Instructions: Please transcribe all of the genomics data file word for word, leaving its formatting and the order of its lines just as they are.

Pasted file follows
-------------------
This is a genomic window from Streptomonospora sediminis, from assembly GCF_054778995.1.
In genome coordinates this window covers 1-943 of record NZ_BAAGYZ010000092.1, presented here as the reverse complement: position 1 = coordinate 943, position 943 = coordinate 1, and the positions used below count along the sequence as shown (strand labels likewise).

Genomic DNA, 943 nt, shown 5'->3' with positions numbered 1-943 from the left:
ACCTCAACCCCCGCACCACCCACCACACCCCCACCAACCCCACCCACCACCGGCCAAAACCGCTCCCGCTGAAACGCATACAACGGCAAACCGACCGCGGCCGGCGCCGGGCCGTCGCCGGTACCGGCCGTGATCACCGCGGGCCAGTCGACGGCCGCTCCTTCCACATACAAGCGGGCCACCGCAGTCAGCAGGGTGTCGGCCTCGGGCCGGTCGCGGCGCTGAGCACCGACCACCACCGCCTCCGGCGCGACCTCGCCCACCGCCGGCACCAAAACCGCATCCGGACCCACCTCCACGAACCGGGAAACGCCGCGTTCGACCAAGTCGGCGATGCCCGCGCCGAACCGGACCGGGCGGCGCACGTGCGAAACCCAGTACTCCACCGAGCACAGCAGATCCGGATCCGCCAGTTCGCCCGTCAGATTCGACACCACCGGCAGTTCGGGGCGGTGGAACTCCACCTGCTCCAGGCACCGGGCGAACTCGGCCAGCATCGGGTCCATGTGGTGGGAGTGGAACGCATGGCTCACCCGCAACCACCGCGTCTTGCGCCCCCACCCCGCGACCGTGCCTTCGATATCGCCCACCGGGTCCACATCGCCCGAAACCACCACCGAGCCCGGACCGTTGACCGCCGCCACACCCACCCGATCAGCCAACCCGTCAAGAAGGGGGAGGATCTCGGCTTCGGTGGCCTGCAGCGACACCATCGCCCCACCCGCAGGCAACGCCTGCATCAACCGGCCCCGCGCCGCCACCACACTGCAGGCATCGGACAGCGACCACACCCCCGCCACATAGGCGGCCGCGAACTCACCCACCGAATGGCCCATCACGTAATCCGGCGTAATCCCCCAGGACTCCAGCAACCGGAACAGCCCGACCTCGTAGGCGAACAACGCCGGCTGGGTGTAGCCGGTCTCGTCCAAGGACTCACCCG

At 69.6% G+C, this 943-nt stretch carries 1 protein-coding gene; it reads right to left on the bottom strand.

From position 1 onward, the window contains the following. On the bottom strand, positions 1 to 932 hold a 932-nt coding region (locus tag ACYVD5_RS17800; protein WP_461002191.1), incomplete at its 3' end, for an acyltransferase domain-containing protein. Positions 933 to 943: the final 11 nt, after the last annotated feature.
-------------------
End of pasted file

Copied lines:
This is a genomic window from Streptomonospora sediminis, from assembly GCF_054778995.1.
In genome coordinates this window covers 1-943 of record NZ_BAAGYZ010000092.1, presented here as the reverse complement: position 1 = coordinate 943, position 943 = coordinate 1, and the positions used below count along the sequence as shown (strand labels likewise).

Genomic DNA, 943 nt, shown 5'->3' with positions numbered 1-943 from the left:
ACCTCAACCCCCGCACCACCCACCACACCCCCACCAACCCCACCCACCACCGGCCAAAACCGCTCCCGCTGAAACGCATACAACGGCAAACCGACCGCGGCCGGCGCCGGGCCGTCGCCGGTACCGGCCGTGATCACCGCGGGCCAGTCGACGGCCGCTCCTTCCACATACAAGCGGGCCACCGCAGTCAGCAGGGTGTCGGCCTCGGGCCGGTCGCGGCGCTGAGCACCGACCACCACCGCCTCCGGCGCGACCTCGCCCACCGCCGGCACCAAAACCGCATCCGGACCCACCTCCACGAACCGGGAAACGCCGCGTTCGACCAAGTCGGCGATGCCCGCGCCGAACCGGACCGGGCGGCGCACGTGCGAAACCCAGTACTCCACCGAGCACAGCAGATCCGGATCCGCCAGTTCGCCCGTCAGATTCGACACCACCGGCAGTTCGGGGCGGTGGAACTCCACCTGCTCCAGGCACCGGGCGAACTCGGCCAGCATCGGGTCCATGTGGTGGGAGTGGAACGCATGGCTCACCCGCAACCACCGCGTCTTGCGCCCCCACCCCGCGACCGTGCCTTCGATATCGCCCACCGGGTCCACATCGCCCGAAACCACCACCGAGCCCGGACCGTTGACCGCCGCCACACCCACCCGATCAGCCAACCCGTCAAGAAGGGGGAGGATCTCGGCTTCGGTGGCCTGCAGCGACACCATCGCCCCACCCGCAGGCAACGCCTGCATCAACCGGCCCCGCGCCGCCACCACACTGCAGGCATCGGACAGCGACCACACCCCCGCCACATAGGCGGCCGCGAACTCACCCACCGAATGGCCCATCACGTAATCCGGCGTAATCCCCCAGGACTCCAGCAACCGGAACAGCCCGACCTCGTAGGCGAACAACGCCGGCTGGGTGTAGCCGGTCTCGTCCAAGGACTCACCCG

At 69.6% G+C, this 943-nt stretch carries 1 protein-coding gene; it reads right to left on the bottom strand.

From position 1 onward, the window contains the following. On the bottom strand, positions 1 to 932 hold a 932-nt coding region (locus tag ACYVD5_RS17800; protein WP_461002191.1), incomplete at its 3' end, for an acyltransferase domain-containing protein. Positions 933 to 943: the final 11 nt, after the last annotated feature.